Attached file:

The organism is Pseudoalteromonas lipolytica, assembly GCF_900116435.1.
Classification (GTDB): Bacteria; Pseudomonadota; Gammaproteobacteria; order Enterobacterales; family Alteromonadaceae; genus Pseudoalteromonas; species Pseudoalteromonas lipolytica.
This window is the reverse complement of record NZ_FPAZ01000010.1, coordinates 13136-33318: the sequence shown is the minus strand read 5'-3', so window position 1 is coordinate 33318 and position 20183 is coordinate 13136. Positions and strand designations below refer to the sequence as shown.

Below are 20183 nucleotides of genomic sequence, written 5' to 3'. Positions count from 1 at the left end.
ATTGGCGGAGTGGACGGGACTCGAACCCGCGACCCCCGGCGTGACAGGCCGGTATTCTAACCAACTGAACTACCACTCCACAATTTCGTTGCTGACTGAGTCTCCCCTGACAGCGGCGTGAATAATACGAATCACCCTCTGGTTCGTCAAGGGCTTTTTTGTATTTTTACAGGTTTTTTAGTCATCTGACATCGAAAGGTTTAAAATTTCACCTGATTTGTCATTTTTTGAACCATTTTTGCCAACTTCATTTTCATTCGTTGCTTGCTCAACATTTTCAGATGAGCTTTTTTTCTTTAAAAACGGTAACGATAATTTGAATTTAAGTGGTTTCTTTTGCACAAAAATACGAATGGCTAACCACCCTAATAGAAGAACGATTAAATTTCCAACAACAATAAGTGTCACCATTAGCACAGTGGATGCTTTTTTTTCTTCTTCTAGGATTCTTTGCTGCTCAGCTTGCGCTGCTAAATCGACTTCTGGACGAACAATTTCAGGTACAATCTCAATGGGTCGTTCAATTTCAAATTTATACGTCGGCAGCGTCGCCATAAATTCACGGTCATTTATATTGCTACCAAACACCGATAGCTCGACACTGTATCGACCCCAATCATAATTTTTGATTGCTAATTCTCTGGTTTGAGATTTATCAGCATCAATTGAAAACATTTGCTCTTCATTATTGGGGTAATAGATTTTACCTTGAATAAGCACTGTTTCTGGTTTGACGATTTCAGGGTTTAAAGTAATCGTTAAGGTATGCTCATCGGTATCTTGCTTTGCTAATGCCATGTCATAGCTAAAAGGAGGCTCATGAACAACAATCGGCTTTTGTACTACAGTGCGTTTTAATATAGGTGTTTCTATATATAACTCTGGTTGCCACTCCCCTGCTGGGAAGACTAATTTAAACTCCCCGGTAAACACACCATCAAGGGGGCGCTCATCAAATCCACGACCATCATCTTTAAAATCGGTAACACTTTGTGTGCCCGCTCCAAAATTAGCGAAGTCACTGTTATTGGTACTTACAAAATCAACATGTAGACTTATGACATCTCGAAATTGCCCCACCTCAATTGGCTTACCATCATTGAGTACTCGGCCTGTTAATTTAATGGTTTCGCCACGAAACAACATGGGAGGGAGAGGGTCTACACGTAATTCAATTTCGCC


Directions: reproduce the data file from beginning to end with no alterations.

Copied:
The organism is Pseudoalteromonas lipolytica, assembly GCF_900116435.1.
Classification (GTDB): Bacteria; Pseudomonadota; Gammaproteobacteria; order Enterobacterales; family Alteromonadaceae; genus Pseudoalteromonas; species Pseudoalteromonas lipolytica.
This window is the reverse complement of record NZ_FPAZ01000010.1, coordinates 13136-33318: the sequence shown is the minus strand read 5'-3', so window position 1 is coordinate 33318 and position 20183 is coordinate 13136. Positions and strand designations below refer to the sequence as shown.

Below are 20183 nucleotides of genomic sequence, written 5' to 3'. Positions count from 1 at the left end.
ATTGGCGGAGTGGACGGGACTCGAACCCGCGACCCCCGGCGTGACAGGCCGGTATTCTAACCAACTGAACTACCACTCCACAATTTCGTTGCTGACTGAGTCTCCCCTGACAGCGGCGTGAATAATACGAATCACCCTCTGGTTCGTCAAGGGCTTTTTTGTATTTTTACAGGTTTTTTAGTCATCTGACATCGAAAGGTTTAAAATTTCACCTGATTTGTCATTTTTTGAACCATTTTTGCCAACTTCATTTTCATTCGTTGCTTGCTCAACATTTTCAGATGAGCTTTTTTTCTTTAAAAACGGTAACGATAATTTGAATTTAAGTGGTTTCTTTTGCACAAAAATACGAATGGCTAACCACCCTAATAGAAGAACGATTAAATTTCCAACAACAATAAGTGTCACCATTAGCACAGTGGATGCTTTTTTTTCTTCTTCTAGGATTCTTTGCTGCTCAGCTTGCGCTGCTAAATCGACTTCTGGACGAACAATTTCAGGTACAATCTCAATGGGTCGTTCAATTTCAAATTTATACGTCGGCAGCGTCGCCATAAATTCACGGTCATTTATATTGCTACCAAACACCGATAGCTCGACACTGTATCGACCCCAATCATAATTTTTGATTGCTAATTCTCTGGTTTGAGATTTATCAGCATCAATTGAAAACATTTGCTCTTCATTATTGGGGTAATAGATTTTACCTTGAATAAGCACTGTTTCTGGTTTGACGATTTCAGGGTTTAAAGTAATCGTTAAGGTATGCTCATCGGTATCTTGCTTTGCTAATGCCATGTCATAGCTAAAAGGAGGCTCATGAACAACAATCGGCTTTTGTACTACAGTGCGTTTTAATATAGGTGTTTCTATATATAACTCTGGTTGCCACTCCCCTGCTGGGAAGACTAATTTAAACTCCCCGGTAAACACACCATCAAGGGGGCGCTCATCAAATCCACGACCATCATCTTTAAAATCGGTAACACTTTGTGTGCCCGCTCCAAAATTAGCGAAGTCACTGTTATTGGTACTTACAAAATCAACATGTAGACTTATGACATCTCGAAATTGCCCCACCTCAATTGGCTTACCATCATTGAGTACTCGGCCTGTTAATTTAATGGTTTCGCCACGAAACAACATGGGAGGGAGAGGGTCTACACGTAATTCAATTTCGCC